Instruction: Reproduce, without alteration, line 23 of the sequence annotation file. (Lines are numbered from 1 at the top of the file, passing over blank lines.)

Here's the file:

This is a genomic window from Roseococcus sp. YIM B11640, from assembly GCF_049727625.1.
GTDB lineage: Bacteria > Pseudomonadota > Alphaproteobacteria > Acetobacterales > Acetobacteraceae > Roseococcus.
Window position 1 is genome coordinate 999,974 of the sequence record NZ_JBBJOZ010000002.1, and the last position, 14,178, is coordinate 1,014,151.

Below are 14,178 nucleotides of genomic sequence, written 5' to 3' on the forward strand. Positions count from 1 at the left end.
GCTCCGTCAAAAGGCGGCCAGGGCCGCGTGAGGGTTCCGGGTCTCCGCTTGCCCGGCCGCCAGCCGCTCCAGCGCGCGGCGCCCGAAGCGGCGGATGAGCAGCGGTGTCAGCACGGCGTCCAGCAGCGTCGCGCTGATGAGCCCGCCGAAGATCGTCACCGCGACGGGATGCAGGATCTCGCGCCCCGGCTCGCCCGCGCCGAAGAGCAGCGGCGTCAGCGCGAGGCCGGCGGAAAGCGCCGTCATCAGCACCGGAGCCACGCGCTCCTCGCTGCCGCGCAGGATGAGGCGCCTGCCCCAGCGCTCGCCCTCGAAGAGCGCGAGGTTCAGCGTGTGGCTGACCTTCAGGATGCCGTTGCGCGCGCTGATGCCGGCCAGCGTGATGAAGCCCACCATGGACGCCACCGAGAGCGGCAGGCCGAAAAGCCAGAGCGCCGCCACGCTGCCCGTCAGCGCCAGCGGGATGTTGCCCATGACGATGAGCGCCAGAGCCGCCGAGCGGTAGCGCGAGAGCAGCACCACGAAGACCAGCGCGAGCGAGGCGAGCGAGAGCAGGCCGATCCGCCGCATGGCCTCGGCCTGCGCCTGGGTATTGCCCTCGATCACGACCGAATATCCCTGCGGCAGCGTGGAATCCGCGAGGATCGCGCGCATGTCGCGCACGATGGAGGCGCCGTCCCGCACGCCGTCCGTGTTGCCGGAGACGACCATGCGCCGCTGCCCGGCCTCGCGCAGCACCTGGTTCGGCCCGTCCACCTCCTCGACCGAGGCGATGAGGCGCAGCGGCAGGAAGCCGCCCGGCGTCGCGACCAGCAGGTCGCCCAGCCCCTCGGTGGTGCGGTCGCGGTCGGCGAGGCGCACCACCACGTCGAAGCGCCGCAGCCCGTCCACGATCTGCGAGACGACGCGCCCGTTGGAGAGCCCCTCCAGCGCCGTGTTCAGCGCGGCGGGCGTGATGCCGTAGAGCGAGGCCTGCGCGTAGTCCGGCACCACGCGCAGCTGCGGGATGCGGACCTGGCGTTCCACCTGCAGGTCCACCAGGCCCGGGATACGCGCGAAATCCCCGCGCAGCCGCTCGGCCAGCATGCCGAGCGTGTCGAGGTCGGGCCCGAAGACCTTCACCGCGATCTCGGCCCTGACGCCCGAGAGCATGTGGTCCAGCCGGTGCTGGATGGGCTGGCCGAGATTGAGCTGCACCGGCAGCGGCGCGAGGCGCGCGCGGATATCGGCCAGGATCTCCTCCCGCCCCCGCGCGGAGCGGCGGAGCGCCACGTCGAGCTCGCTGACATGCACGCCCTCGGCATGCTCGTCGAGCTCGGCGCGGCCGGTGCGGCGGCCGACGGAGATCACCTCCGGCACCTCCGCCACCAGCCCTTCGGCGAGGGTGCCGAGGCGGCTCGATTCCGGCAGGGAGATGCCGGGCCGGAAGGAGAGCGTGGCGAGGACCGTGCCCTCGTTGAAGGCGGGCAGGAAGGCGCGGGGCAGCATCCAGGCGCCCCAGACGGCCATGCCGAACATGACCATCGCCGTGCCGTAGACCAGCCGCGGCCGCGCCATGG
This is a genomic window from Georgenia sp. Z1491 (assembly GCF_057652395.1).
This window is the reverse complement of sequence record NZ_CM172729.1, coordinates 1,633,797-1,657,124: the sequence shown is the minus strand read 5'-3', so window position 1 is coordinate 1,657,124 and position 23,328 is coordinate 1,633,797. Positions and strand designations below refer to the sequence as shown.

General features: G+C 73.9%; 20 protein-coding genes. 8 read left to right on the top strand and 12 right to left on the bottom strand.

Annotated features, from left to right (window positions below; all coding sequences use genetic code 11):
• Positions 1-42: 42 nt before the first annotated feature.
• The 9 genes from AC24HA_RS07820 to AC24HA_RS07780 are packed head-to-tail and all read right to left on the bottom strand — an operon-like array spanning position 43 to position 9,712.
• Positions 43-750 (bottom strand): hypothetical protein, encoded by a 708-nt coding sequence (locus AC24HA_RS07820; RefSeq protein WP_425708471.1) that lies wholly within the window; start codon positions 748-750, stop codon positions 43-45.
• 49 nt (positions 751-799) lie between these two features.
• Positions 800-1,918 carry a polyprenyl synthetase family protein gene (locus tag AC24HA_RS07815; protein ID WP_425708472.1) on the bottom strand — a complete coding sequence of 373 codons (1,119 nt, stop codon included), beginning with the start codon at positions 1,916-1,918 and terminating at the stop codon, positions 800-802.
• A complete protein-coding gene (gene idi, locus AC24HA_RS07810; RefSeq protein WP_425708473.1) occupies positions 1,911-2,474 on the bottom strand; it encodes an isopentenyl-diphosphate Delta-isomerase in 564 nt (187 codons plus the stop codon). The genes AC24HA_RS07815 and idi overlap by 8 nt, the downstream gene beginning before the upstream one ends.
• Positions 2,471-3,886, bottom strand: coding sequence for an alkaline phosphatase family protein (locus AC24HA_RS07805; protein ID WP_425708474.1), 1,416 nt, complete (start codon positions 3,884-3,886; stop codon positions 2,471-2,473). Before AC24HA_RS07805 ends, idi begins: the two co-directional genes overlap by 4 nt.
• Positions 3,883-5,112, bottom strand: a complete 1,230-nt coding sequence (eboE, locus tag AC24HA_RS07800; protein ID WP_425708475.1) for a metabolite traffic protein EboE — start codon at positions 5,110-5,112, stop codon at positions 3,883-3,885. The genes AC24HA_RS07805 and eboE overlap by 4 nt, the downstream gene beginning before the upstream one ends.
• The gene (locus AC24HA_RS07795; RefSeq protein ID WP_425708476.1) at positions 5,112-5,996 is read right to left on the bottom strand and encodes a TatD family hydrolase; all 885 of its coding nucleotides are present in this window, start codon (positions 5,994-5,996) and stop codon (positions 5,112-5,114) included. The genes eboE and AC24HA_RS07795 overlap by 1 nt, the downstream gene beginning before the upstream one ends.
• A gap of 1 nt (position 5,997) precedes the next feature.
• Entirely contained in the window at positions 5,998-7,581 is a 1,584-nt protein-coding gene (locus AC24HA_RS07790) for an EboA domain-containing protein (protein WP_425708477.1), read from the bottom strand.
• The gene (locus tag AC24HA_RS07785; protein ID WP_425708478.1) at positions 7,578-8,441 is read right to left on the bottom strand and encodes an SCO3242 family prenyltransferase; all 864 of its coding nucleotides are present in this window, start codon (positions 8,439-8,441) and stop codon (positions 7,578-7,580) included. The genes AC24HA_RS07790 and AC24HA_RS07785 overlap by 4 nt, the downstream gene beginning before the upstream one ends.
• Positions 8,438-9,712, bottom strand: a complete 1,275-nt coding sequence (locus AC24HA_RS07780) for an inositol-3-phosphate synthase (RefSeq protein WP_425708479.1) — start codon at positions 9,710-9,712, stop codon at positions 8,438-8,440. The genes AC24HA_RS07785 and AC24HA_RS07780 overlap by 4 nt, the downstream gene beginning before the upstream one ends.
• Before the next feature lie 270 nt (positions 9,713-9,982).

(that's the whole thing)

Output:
• Before the next feature lie 270 nt (positions 9,713-9,982).